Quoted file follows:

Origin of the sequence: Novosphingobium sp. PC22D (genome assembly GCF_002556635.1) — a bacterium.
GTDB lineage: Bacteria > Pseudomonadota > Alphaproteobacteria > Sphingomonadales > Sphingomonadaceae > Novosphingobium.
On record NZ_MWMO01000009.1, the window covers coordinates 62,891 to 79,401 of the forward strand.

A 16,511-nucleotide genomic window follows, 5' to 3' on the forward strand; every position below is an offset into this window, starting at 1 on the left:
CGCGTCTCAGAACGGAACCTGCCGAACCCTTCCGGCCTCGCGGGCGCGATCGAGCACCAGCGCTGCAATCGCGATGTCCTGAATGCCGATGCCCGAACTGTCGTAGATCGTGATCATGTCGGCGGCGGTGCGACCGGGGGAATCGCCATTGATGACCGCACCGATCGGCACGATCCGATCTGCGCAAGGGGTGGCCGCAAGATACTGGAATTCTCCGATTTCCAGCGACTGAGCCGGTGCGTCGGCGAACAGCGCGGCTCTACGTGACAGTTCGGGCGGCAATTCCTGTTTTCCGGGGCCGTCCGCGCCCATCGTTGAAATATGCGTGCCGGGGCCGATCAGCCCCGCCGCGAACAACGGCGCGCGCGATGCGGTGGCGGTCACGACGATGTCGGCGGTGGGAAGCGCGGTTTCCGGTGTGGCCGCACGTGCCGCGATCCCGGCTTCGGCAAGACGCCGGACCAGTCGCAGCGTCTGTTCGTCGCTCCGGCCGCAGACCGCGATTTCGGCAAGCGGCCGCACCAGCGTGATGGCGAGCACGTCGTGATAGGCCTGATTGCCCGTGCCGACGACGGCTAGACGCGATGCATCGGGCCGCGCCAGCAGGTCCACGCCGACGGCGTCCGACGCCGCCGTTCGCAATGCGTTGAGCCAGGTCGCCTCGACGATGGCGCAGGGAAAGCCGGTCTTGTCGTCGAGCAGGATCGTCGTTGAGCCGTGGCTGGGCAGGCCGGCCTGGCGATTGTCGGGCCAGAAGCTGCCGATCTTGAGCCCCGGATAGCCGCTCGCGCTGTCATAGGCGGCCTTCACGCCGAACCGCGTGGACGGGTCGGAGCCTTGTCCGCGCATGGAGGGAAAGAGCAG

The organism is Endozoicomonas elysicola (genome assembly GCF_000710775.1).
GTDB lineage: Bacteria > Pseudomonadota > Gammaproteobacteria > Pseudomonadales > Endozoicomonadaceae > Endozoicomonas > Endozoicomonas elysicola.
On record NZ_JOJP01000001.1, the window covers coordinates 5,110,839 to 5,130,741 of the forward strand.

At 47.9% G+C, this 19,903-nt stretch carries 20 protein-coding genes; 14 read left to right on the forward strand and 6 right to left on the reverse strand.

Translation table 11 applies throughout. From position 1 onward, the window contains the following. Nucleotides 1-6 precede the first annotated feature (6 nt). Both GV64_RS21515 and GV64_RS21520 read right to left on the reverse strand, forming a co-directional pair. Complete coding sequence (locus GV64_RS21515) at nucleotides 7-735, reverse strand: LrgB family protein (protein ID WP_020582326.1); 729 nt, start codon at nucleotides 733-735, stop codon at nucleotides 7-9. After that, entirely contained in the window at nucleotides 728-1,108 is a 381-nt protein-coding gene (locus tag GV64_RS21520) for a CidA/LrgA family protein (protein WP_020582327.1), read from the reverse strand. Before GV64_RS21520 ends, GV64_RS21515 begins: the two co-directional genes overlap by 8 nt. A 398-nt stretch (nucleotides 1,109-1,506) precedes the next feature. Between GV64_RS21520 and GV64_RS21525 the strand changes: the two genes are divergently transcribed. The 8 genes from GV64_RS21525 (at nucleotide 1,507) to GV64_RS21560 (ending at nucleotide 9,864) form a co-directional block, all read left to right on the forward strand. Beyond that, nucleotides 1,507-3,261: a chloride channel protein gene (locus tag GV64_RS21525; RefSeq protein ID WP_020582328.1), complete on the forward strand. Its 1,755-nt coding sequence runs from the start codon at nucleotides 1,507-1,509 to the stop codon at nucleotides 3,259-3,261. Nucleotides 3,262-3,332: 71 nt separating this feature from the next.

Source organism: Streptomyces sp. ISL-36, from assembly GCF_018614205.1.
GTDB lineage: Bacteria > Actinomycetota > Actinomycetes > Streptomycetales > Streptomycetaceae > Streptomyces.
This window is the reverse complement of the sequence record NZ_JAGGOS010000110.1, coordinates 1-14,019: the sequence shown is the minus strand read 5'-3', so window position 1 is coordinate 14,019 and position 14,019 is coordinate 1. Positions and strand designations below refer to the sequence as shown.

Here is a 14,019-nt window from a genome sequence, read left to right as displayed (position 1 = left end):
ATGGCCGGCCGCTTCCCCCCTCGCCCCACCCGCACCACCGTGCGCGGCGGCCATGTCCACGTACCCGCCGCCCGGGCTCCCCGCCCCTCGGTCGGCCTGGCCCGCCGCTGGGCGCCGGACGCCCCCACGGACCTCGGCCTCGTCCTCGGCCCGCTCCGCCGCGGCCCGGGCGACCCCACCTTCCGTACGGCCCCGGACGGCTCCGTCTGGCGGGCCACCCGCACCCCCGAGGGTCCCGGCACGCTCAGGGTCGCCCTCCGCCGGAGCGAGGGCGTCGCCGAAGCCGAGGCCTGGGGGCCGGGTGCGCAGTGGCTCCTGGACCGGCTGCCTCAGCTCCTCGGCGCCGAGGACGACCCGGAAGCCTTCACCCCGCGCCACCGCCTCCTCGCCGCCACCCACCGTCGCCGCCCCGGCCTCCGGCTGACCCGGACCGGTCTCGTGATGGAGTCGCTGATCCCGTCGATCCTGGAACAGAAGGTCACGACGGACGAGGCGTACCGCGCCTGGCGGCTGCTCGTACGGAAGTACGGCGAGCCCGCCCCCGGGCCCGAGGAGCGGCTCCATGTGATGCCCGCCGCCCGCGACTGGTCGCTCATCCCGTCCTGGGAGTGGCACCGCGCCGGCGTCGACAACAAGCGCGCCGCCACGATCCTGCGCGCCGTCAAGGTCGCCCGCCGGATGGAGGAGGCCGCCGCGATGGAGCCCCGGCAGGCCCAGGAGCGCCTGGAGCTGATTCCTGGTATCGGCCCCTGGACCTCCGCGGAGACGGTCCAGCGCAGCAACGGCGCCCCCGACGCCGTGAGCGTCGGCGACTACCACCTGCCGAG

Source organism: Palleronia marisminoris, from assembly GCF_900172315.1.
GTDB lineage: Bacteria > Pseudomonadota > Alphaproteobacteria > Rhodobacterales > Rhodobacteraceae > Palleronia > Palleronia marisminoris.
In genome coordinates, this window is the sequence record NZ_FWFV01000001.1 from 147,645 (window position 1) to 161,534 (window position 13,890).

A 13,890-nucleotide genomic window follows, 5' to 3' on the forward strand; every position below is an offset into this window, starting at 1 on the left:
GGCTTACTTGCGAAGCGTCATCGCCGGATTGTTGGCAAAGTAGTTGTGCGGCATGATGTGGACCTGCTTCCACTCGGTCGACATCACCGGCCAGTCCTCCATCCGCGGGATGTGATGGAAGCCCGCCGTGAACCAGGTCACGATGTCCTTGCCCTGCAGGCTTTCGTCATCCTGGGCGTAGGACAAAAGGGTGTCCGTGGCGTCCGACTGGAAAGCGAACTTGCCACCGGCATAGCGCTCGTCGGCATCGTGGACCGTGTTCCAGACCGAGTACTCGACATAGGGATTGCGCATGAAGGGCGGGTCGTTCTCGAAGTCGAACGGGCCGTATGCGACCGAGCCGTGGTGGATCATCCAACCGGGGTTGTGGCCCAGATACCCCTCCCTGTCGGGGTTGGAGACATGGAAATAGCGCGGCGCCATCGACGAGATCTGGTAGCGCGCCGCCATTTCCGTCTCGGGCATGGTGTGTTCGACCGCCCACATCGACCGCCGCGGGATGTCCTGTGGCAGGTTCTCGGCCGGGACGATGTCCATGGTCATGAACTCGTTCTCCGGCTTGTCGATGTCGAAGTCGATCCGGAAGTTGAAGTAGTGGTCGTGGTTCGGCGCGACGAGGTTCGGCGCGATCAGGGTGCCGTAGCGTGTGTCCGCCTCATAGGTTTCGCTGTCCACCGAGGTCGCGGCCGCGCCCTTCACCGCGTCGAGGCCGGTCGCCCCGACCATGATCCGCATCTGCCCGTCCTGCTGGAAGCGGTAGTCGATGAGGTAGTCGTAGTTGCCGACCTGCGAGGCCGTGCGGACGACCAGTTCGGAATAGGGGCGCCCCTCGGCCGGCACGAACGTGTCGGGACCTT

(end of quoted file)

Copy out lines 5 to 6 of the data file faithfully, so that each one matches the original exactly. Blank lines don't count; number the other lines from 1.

CGCGTCTCAGAACGGAACCTGCCGAACCCTTCCGGCCTCGCGGGCGCGATCGAGCACCAGCGCTGCAATCGCGATGTCCTGAATGCCGATGCCCGAACTGTCGTAGATCGTGATCATGTCGGCGGCGGTGCGACCGGGGGAATCGCCATTGATGACCGCACCGATCGGCACGATCCGATCTGCGCAAGGGGTGGCCGCAAGATACTGGAATTCTCCGATTTCCAGCGACTGAGCCGGTGCGTCGGCGAACAGCGCGGCTCTACGTGACAGTTCGGGCGGCAATTCCTGTTTTCCGGGGCCGTCCGCGCCCATCGTTGAAATATGCGTGCCGGGGCCGATCAGCCCCGCCGCGAACAACGGCGCGCGCGATGCGGTGGCGGTCACGACGATGTCGGCGGTGGGAAGCGCGGTTTCCGGTGTGGCCGCACGTGCCGCGATCCCGGCTTCGGCAAGACGCCGGACCAGTCGCAGCGTCTGTTCGTCGCTCCGGCCGCAGACCGCGATTTCGGCAAGCGGCCGCACCAGCGTGATGGCGAGCACGTCGTGATAGGCCTGATTGCCCGTGCCGACGACGGCTAGACGCGATGCATCGGGCCGCGCCAGCAGGTCCACGCCGACGGCGTCCGACGCCGCCGTTCGCAATGCGTTGAGCCAGGTCGCCTCGACGATGGCGCAGGGAAAGCCGGTCTTGTCGTCGAGCAGGATCGTCGTTGAGCCGTGGCTGGGCAGGCCGGCCTGGCGATTGTCGGGCCAGAAGCTGCCGATCTTGAGCCCCGGATAGCCGCTCGCGCTGTCATAGGCGGCCTTCACGCCGAACCGCGTGGACGGGTCGGAGCCTTGTCCGCGCATGGAGGGAAAGAGCAG

The organism is Endozoicomonas elysicola (genome assembly GCF_000710775.1).